Dec. 22, 2010 at 12:52 PM ET
Christmas is just around the corner, and by now all your presents are no doubt wrapped and ready to go, but have you received a seasonal gift from your employer?
Probably not, because fewer than half of U.S. employers are likely to hand out Christmas gifts to their employees, according to a global survey of workers.
The practice apparently is far more prevalent in other countries, especially in northern Europe but also surprisingly in Asia, according to Randstad, a Dutch-based global staffing and human resources company.
In the United States, only 13 percent of those surveyed “strongly agreed” that their employer normally hands out Christmas gifts, while 31 percent “agreed,” for a total of 44 percent. A total of 41 percent expected to receive a gift this year from their employer.
By contrast in the Netherlands, where the practice appears to be widespread, nearly 80 percent of employees surveyed said they expected to receive a Christmas gift from their employer. The practice also appears relatively common in Scandinavian countries, Poland and Greece, according to the global Workmonitor survey.
But the country where year-end largesse seems most likely this year is China, which is known for its culture of gift-giving, if not for Christmas. A total of 88 percent of Chinese employees surveyed agreed or strongly agreed that they are likely to get a Christmas gift from their employer, and 95 percent said they expected to get a year-end financial bonus.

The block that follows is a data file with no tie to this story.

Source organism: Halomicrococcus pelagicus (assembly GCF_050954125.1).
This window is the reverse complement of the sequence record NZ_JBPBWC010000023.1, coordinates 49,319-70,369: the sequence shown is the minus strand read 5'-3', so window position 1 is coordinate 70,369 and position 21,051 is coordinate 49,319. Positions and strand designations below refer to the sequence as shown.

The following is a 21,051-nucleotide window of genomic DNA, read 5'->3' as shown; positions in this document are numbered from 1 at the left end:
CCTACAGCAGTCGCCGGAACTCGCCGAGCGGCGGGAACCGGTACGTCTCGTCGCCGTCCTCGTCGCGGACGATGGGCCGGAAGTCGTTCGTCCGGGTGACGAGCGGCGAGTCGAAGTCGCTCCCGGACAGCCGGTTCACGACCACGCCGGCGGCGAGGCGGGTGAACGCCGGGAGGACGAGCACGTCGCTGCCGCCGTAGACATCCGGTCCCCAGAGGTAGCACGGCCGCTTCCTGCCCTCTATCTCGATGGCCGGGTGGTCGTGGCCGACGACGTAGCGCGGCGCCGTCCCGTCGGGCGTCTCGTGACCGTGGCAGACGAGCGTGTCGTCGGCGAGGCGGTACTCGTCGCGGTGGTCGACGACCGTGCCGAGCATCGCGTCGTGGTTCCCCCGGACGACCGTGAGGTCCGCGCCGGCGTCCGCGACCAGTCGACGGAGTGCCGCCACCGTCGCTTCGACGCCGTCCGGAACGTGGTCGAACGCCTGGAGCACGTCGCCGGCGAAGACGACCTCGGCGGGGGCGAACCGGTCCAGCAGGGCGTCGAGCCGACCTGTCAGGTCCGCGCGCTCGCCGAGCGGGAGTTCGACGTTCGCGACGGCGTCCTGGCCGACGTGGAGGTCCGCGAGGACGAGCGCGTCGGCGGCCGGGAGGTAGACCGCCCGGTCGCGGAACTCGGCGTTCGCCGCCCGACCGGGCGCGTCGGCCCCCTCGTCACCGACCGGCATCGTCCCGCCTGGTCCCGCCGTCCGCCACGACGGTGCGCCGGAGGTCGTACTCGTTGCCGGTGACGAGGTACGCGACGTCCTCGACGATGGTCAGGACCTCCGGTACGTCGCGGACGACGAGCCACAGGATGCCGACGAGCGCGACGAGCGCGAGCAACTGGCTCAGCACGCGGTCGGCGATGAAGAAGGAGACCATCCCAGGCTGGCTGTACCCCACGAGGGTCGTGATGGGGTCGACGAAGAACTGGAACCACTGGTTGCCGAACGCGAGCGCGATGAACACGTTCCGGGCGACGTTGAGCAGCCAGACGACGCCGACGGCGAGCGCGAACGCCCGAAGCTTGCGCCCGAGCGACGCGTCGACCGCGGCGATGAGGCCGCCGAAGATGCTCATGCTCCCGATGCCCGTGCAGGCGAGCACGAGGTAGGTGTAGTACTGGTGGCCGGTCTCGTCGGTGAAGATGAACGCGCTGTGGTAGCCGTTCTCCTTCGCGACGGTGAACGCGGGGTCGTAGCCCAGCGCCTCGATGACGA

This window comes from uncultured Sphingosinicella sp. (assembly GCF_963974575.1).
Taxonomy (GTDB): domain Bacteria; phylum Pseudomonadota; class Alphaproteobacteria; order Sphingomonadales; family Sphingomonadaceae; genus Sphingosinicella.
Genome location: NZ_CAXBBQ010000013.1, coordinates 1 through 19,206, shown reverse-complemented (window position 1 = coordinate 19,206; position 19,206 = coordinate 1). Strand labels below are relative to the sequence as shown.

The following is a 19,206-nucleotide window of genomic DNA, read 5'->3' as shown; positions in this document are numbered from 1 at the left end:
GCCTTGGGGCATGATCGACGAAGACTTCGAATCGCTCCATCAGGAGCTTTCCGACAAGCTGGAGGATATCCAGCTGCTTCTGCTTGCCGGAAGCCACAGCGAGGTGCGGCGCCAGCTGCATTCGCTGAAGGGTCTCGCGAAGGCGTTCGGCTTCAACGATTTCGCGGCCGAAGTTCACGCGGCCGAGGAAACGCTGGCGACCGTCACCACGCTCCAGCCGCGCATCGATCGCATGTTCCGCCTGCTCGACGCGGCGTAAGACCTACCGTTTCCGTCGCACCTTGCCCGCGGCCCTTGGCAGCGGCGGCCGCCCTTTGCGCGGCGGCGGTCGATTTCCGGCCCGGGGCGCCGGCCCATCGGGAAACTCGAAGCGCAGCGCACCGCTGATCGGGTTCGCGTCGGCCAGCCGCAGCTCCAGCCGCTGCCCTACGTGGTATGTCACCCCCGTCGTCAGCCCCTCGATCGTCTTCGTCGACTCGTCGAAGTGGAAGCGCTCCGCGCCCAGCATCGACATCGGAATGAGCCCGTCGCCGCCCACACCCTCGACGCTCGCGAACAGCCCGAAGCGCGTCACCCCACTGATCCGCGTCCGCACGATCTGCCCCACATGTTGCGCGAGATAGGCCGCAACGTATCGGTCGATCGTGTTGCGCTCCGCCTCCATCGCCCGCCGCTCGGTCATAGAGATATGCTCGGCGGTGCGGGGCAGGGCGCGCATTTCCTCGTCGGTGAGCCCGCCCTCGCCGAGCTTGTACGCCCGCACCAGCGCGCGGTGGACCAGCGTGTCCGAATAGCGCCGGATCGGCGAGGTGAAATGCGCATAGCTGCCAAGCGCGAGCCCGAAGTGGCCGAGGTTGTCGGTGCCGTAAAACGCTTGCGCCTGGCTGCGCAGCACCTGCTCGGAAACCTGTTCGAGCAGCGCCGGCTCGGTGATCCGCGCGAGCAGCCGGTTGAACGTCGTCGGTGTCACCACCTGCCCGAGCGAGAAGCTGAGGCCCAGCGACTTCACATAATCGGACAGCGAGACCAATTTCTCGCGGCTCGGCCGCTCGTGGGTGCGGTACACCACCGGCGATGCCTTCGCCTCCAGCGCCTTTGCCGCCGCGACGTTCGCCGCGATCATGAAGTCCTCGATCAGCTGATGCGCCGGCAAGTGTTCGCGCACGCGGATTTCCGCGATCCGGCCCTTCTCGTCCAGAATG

In India, 66 percent said they expected to get a Christmas gift. But in Japan only 12 percent of workers said they expected to get one.
We don’t want to draw any huge conclusions from this data, but we will simply note that the Netherlands also is the home to some of the world’s most satisfied workers, with 80 percent satisifed or very satisfied, according to the survey. In Japan, where economic growth has been virtually non-existent for a decade, only 6 percent of workers are very satisfied and another 33 percent say they are satisfied. U.S. workers rank fairly high on the satisfaction index, while Chinese workers rank low.
The quarterly Workmonitor, which has been around since 2003, covers 27 countries, with a minimum of 400 workers surveyed in each country. You can find recent editions at the Randstad website.